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One primary goal at the intersection of community ecology and global change biology is to identify functional traits that are useful for predicting plant community response to global change. We used observations of community composition from a long-term field experiment in two adjacent plant communities (grassland and coastal sage shrub) to investigate how nine key plant functional traits were related to altered water and nitrogen availability following fire. We asked whether the functional responses of species found in more than one community type were context dependent and whether community-weighted mean and functional diversity were significantly altered by water and nitrogen input. Our results suggest varying degrees of context dependency.We found that plants with high leaf nitrogen concentration (specifically nitrogen fixers), shallow roots, and low leaf mass per unit area and plant-level transpiration were similarly negatively influenced by added nitrogen across community types. In contrast, responses to water manipulations exhibited greater context dependency; plants with high water-use efficiency, lower plant-level transpiration rates, and shallower roots were negatively impacted by simulated drought in the shrub-dominated community, but there was no significant relationship between these traits and changes in water inputs in the grassland community. Similarly, we found context dependency in community-wide trait responses to global change. Functional diversity tended to be higher in plots with reduced water as compared to those with added water in grassland, while the opposite trend was observed in coastal sage scrub. Our results indicate that some traits are strong predictors of species and community response to altered water and nitrogen availability, but the magnitude and direction of the response may be modulated by the abiotic and biotic context.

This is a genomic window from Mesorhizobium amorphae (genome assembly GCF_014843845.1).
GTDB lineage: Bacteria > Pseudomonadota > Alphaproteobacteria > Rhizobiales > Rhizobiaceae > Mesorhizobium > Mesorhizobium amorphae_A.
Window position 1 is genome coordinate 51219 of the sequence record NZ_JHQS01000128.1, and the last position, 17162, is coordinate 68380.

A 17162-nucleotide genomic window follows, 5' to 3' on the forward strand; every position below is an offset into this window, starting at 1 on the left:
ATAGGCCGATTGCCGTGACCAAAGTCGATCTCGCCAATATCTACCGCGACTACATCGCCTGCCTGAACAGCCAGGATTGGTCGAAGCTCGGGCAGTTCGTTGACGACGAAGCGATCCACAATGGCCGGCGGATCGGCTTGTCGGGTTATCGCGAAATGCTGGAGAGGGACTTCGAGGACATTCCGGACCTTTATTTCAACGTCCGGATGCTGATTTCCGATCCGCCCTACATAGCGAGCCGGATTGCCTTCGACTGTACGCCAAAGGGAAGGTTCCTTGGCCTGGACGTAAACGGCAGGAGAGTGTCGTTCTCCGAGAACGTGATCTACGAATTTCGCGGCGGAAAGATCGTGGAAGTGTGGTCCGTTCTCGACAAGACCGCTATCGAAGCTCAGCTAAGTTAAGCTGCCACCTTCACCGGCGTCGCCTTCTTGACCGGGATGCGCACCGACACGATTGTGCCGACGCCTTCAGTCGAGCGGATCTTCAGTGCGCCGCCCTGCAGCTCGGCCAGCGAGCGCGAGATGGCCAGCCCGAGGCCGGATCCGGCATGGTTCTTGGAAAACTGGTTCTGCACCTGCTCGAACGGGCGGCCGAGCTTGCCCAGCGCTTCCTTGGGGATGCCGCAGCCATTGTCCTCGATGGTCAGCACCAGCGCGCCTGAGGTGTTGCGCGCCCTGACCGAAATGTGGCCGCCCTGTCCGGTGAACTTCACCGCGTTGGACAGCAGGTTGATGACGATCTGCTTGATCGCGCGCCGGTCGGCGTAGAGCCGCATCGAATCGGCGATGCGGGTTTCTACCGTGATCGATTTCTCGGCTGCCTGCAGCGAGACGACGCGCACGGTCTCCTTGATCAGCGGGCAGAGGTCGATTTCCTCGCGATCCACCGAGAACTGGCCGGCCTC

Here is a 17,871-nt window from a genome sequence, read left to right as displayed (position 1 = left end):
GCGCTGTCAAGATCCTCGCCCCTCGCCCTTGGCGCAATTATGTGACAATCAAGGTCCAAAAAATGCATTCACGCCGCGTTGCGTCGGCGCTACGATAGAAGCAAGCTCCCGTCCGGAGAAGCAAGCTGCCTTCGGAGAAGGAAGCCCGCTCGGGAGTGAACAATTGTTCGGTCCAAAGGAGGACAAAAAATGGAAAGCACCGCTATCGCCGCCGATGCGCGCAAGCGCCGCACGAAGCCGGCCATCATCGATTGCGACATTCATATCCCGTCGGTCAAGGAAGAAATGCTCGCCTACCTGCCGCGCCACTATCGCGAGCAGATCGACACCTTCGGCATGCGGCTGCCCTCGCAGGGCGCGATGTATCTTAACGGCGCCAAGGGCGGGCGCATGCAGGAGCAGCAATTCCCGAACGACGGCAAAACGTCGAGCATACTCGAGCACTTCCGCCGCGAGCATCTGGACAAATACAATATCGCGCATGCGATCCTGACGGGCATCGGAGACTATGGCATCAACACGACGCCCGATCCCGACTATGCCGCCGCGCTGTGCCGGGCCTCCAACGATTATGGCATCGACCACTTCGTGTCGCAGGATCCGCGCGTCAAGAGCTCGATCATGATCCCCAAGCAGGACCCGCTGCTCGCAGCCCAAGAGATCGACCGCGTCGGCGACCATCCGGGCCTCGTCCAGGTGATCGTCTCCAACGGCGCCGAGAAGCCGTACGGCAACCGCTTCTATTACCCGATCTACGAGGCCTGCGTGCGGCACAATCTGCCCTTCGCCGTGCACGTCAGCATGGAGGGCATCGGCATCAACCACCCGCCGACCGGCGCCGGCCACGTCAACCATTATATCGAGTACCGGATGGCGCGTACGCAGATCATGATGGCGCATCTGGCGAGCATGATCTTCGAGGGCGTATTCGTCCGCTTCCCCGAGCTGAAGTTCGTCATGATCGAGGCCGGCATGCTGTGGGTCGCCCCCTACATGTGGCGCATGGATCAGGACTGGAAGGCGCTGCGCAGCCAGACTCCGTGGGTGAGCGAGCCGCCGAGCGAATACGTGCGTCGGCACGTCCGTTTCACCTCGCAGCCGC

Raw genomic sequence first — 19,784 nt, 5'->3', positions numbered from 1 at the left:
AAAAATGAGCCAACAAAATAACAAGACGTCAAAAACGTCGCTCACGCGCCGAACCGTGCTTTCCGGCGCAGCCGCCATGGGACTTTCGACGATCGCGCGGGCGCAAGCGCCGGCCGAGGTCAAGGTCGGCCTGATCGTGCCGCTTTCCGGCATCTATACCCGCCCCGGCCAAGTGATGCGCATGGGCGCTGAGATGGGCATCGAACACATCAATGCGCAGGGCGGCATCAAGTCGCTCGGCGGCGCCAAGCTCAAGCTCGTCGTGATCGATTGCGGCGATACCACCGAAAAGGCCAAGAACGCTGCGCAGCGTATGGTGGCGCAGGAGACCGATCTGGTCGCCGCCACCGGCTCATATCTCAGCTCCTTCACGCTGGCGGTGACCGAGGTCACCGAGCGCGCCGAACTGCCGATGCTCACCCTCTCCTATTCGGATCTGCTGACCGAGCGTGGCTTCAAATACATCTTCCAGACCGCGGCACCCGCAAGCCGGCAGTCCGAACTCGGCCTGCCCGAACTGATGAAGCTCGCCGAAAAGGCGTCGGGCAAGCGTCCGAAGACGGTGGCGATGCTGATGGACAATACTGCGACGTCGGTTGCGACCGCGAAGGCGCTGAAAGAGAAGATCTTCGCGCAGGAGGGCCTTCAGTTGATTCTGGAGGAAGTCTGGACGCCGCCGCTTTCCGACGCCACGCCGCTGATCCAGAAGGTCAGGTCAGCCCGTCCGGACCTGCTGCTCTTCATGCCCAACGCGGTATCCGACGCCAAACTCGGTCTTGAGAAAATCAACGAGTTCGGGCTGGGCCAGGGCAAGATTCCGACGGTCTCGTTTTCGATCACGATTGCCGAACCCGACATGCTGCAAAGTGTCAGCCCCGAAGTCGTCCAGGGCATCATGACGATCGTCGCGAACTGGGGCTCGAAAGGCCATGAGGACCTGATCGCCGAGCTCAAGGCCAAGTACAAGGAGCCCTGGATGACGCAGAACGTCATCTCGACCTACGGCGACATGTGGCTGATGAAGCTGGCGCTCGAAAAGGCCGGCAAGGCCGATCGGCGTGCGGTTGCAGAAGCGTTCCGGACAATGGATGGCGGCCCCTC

This article was originally published in Ecosphere, volume 7, issue 12, in 2016. DOI: 10.1002/ecs2.1602


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Creative Commons License
This work is licensed under a Creative Commons Attribution 4.0 License.



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